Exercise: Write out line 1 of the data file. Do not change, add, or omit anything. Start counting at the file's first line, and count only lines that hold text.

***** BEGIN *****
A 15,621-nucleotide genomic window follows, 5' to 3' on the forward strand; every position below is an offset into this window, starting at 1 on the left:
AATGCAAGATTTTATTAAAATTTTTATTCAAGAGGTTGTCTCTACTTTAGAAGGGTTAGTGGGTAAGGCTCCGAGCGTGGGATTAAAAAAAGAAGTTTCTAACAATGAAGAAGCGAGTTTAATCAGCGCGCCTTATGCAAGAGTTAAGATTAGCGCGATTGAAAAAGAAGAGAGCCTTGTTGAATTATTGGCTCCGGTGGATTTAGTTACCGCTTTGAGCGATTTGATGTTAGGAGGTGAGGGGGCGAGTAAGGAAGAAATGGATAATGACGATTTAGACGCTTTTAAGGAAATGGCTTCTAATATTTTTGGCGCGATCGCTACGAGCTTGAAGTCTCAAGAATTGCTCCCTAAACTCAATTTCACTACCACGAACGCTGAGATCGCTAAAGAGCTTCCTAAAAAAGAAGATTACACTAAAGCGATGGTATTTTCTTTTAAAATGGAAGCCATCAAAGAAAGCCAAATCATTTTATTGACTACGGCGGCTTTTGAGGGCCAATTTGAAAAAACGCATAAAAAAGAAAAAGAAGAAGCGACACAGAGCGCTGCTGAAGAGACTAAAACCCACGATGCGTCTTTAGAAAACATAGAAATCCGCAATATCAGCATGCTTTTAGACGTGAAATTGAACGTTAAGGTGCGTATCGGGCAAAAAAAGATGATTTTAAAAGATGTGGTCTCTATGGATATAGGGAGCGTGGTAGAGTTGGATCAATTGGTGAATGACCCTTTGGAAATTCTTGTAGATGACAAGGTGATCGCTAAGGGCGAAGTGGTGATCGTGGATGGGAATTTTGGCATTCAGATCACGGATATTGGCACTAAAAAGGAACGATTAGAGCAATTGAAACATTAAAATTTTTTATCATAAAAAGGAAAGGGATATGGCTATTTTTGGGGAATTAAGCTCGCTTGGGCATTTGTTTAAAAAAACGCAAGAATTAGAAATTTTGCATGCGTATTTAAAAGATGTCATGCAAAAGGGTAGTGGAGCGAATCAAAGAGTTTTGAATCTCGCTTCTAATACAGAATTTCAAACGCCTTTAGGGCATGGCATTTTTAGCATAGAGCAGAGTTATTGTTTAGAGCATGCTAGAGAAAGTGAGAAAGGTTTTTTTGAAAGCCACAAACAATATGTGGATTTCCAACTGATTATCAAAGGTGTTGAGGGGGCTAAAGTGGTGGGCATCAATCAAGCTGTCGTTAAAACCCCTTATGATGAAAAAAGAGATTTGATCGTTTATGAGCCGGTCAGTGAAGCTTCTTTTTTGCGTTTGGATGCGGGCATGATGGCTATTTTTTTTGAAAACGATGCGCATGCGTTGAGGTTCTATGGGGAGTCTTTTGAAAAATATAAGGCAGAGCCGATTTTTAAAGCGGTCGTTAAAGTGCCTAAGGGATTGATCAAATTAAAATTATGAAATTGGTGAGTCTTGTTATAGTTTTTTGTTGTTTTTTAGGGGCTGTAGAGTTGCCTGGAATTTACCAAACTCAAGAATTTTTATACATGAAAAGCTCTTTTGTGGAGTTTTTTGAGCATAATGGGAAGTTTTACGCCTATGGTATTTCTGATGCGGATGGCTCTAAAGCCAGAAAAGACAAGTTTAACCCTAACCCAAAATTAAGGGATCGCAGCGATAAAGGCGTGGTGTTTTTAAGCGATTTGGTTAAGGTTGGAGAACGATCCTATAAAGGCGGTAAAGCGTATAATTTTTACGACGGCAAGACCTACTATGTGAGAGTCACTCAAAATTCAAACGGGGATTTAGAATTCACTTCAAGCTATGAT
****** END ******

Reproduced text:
A 15,621-nucleotide genomic window follows, 5' to 3' on the forward strand; every position below is an offset into this window, starting at 1 on the left: